Democrat-controlled Los Angeles County’s lockdown orders will “with all certainty” continue to stay in place until August unless a “dramatic change in this virus or in the tools” becomes available.
“Our hope is that by using the data, we’d be able to slowly lift restrictions over the next three months,” Public Health Director Barbara Ferrer said, adding, “Based on all of the data that we’re at … we know with all certainty that we’ll be extending health officer orders for the next three months.”
“Neither Ferrer nor county health officials were immediately available to directly offer additional details,” The Los Angeles Times reported. “Ferrer’s comments came shortly before Gov. Gavin Newsom announced that he was modifying the state’s stay-at-home orders to allow individual counties to approve the reopening of malls for curbside pickup service only. The order also allows for the reopening of some offices if teleworking is not feasible.”
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Los Angeles Democrat Mayor Eric Garcetti then called into CNN because he said he wanted to “reassure people” because he realized that “there was a lot of panic” with the announcement.
California State University, which is the largest four-year public higher education system in the state, then announced that it was canceling in-person classes, with limited exceptions, at all of its 23 campuses for the fall semester.
“Virtual planning is necessary because it might not be possible for some students, faculty and staff to safely travel to campus,” the school said in a statement. “Consequently, our planning approach will result in CSU courses primarily being delivered virtually for the fall 2020 term, with limited exceptions for in-person teaching, learning and research activities that cannot be delivered virtually, are indispensable to the university’s core mission and can be conducted within rigorous standards of safety and welfare. There will be hybrid approaches and there will be variability across the 23 campuses due to specific context and circumstances.”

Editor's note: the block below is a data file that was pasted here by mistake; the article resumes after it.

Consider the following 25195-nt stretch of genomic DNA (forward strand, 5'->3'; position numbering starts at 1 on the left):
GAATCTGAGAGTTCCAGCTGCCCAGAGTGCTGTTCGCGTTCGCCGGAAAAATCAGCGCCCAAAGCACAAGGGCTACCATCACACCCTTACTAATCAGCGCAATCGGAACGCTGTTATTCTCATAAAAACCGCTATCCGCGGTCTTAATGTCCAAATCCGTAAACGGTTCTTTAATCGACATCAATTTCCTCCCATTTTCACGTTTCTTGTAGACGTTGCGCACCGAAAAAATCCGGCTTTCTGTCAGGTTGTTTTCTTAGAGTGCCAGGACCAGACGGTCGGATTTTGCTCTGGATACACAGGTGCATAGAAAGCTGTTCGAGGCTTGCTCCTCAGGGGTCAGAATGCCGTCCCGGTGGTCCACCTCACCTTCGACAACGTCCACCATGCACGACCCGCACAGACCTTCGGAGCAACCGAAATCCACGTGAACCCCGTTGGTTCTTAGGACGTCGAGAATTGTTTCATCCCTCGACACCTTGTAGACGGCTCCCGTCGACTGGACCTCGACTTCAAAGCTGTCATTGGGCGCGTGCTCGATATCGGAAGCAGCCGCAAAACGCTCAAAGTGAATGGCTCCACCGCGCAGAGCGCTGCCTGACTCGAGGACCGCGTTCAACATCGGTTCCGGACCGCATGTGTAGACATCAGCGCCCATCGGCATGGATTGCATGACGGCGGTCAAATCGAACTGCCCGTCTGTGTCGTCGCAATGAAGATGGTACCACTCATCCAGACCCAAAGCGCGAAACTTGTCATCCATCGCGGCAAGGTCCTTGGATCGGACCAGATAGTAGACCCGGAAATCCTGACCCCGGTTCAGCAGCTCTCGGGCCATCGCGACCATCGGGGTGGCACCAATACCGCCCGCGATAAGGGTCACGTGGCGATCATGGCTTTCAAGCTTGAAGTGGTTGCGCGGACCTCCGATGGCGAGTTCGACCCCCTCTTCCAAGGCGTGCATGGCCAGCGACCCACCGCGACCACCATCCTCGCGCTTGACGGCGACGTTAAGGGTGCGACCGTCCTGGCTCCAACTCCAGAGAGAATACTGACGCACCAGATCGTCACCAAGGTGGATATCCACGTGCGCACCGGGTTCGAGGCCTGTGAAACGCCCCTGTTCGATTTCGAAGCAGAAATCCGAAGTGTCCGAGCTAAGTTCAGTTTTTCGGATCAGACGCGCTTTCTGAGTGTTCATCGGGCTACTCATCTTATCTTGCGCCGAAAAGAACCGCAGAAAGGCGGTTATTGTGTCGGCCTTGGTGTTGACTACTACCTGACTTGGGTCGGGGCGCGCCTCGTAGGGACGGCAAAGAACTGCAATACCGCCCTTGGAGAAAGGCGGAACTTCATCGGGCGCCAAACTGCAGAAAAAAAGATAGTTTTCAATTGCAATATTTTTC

“Some possible examples of potential exceptions – and only when there are sufficient resources available and protocols in place to assure that rigorous health and safety requirements are in place – include clinical classes with training mannequins for our nursing students such that we keep students on track for licensure and entry into the state’s healthcare workforce; essential physical and life science laboratory classes enabling degree completion and entry into the energy and bioscience fields; access to kilns and other unique facilities to enable students in the performing and creative arts to explore and express the depth, breadth and beauty of humanity; hands-on experience with unique instrumentation and senior capstone projects for engineering, architecture and agriculture students; and access to the blue-water hands-on interactive simulator for boat and ship handling, to provide students with knowledge, understanding and skills necessary for the maritime industry and required for licensure by the US Coast Guard and UN International Maritime Organization,” the school added.
“The granting of limited exceptions to permit in-person activities will continue to be informed by thoughtful consultation with academic senates, associated students, staff councils and union leadership, and will be based on compelling educational and research needs, while continuing to meet safety benchmarks,” the statement continued. “Any exceptions may be permitted only in the continued presence of the aforementioned rigorous safety measures and training, and only in consideration of resource availability and other matters of local context, and be in accordance with the guidance of local and state public health agencies, the repopulation directives of governmental authorities along with other relevant regulatory agencies.”
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